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« Squib 485 [by Alan Ziegler] | Main | Devil #2 [by Miranda Beeson] »

January 29, 2023

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Gorgeous poem. Thank you.

brilliant

Lovely and true.

I am in love with this guy for real.

Just enough mystery. Fine poem!

Mysterious enough to let you get it.

I could never stop you even if I heard this a million times.

Gorgeous. "To walk in sincere wonder"!

"I can no longer remember/the being afraid, only that it came to an end." and that is how you land a poem. Also I love the article use of the article in "the being afraid". Thanks, Kaveh. Off to kick the cap off all the toadstools . . .

" I can no longer remember

the being afraid, only that it came to an end."
Among the finest and truest poems I have ever read. Thank you Kaveh and Terence.


Bill: Thanks for the comment.

This poem feels prayer-like, in the best sense. Akbar stays on a line, on the beam, loyal to what his true personal concerns are, and yet the stanzas pop, full of surprises with each sentence, which is not an easy feat. I and I'm sure others want to savor his words and go back over them a good number of times. A great pick Terence of a wonderful poet whose work's new to me--I'm really glad to have found him here.

I have rarely encountered such a depth of mysticism and consciousness of another world expressed in such ordinary language and ordinary images.Power.

I like this work a lot. It is excited -- & it makes me excited too.

Can't wait to read more poems by you, Kaveh.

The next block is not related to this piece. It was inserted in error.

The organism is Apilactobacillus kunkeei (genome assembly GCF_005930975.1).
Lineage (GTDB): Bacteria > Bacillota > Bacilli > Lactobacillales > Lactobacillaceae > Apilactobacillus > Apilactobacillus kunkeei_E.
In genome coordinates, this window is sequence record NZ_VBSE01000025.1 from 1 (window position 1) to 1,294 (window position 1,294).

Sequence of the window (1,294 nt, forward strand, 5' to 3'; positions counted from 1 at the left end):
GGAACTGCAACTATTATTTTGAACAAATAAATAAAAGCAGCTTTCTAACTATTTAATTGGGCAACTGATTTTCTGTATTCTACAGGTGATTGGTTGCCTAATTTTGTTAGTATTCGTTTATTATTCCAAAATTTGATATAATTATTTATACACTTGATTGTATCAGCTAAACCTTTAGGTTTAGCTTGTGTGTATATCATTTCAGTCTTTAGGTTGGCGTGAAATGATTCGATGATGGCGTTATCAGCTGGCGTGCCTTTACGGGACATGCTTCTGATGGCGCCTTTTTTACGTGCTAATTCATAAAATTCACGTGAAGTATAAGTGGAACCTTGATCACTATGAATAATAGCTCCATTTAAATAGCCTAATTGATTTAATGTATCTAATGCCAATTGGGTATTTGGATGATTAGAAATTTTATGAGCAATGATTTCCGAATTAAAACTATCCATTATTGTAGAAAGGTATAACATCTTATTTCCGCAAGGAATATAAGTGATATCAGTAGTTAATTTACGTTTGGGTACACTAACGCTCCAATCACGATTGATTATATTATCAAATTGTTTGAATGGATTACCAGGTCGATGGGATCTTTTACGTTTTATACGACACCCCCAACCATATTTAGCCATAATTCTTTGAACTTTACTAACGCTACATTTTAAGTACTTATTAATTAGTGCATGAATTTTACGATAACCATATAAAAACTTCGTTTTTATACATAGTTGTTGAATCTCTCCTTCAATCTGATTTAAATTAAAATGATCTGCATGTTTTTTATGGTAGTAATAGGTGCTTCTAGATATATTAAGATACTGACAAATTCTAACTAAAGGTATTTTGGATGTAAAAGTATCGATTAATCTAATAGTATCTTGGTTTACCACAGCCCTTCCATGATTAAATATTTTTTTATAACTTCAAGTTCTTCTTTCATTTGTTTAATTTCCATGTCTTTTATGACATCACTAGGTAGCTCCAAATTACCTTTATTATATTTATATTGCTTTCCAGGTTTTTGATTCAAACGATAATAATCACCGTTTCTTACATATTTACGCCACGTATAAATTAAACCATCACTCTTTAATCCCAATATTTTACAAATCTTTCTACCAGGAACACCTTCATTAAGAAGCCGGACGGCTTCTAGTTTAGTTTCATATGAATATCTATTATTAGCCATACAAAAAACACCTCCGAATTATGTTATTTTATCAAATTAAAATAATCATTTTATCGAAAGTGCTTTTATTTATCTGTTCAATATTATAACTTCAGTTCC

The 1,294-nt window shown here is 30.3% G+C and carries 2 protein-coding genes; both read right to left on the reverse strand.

Don:  Thanks for the comment.

What Dick Lourie said. A huge Yes to the poem, and also, in a much larger sense, to what it prays for. I needed and need this poem.

Wonderful poem.

After experiencing the upending spirit tangles in this work, kicking the caps of all the toadstool seems indeed practically religious to me.

what nonsense

Reread several times -- excellent poem!

I also was following my body the first time man heard a parrot speak. Totally identify. Kaveh Akbar speaks for all humans here.

This enchanting poem begins with a statement of what the poet does not remember. Then follow lines that bespeak effort and struggle followed then by the theme of sincere wonder. To reach this point, one must undertake a doggedly determined sort of pilgrimage leading to an encounter with the divine. Once again,as in the opening stanza, the poet does not remember, but this is a gift of freedom from fear of death.

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That Ship Has Sailed
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"Lively and affectionate" Publishers Weekly

Radio

I left it
on when I
left the house
for the pleasure
of coming back
ten hours later
to the greatness
of Teddy Wilson
"After You've Gone"
on the piano
in the corner
of the bedroom
as I enter
in the dark


from New and Selected Poems by David Lehman

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